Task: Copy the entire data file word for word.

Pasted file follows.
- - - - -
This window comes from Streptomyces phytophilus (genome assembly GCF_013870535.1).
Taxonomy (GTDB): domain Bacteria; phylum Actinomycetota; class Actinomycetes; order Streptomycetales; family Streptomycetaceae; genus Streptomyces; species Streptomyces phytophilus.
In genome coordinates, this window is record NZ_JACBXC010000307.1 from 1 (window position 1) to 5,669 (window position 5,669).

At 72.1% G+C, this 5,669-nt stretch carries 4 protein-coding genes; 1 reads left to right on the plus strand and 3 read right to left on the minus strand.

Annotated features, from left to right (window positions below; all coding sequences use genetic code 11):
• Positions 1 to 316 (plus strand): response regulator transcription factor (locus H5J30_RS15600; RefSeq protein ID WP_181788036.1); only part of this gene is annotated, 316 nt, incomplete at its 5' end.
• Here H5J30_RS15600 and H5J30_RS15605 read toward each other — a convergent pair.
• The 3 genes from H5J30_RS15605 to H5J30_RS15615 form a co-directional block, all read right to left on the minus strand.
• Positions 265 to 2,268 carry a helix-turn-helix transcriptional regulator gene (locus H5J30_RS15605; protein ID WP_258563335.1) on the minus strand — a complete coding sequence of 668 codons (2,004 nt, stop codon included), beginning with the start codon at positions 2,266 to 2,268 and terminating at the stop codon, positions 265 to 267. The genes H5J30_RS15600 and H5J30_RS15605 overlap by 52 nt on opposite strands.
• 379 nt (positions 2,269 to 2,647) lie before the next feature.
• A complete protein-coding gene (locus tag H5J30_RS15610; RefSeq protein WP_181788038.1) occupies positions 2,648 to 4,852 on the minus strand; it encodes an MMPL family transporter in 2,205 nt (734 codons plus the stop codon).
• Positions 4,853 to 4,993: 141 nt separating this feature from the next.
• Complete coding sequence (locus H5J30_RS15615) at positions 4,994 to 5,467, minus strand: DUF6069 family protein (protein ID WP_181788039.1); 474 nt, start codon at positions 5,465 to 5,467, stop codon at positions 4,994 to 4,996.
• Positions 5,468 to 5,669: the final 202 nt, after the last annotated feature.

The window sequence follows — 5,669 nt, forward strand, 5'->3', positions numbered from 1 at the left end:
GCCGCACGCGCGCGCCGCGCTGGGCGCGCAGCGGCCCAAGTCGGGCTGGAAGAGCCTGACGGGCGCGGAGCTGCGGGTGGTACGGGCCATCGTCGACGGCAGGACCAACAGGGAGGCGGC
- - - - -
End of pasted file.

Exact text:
This window comes from Streptomyces phytophilus (genome assembly GCF_013870535.1).
Taxonomy (GTDB): domain Bacteria; phylum Actinomycetota; class Actinomycetes; order Streptomycetales; family Streptomycetaceae; genus Streptomyces; species Streptomyces phytophilus.
In genome coordinates, this window is record NZ_JACBXC010000307.1 from 1 (window position 1) to 5,669 (window position 5,669).

At 72.1% G+C, this 5,669-nt stretch carries 4 protein-coding genes; 1 reads left to right on the plus strand and 3 read right to left on the minus strand.

Annotated features, from left to right (window positions below; all coding sequences use genetic code 11):
• Positions 1 to 316 (plus strand): response regulator transcription factor (locus H5J30_RS15600; RefSeq protein ID WP_181788036.1); only part of this gene is annotated, 316 nt, incomplete at its 5' end.
• Here H5J30_RS15600 and H5J30_RS15605 read toward each other — a convergent pair.
• The 3 genes from H5J30_RS15605 to H5J30_RS15615 form a co-directional block, all read right to left on the minus strand.
• Positions 265 to 2,268 carry a helix-turn-helix transcriptional regulator gene (locus H5J30_RS15605; protein ID WP_258563335.1) on the minus strand — a complete coding sequence of 668 codons (2,004 nt, stop codon included), beginning with the start codon at positions 2,266 to 2,268 and terminating at the stop codon, positions 265 to 267. The genes H5J30_RS15600 and H5J30_RS15605 overlap by 52 nt on opposite strands.
• 379 nt (positions 2,269 to 2,647) lie before the next feature.
• A complete protein-coding gene (locus tag H5J30_RS15610; RefSeq protein WP_181788038.1) occupies positions 2,648 to 4,852 on the minus strand; it encodes an MMPL family transporter in 2,205 nt (734 codons plus the stop codon).
• Positions 4,853 to 4,993: 141 nt separating this feature from the next.
• Complete coding sequence (locus H5J30_RS15615) at positions 4,994 to 5,467, minus strand: DUF6069 family protein (protein ID WP_181788039.1); 474 nt, start codon at positions 5,465 to 5,467, stop codon at positions 4,994 to 4,996.
• Positions 5,468 to 5,669: the final 202 nt, after the last annotated feature.

The window sequence follows — 5,669 nt, forward strand, 5'->3', positions numbered from 1 at the left end:
GCCGCACGCGCGCGCCGCGCTGGGCGCGCAGCGGCCCAAGTCGGGCTGGAAGAGCCTGACGGGCGCGGAGCTGCGGGTGGTACGGGCCATCGTCGACGGCAGGACCAACAGGGAGGCGGC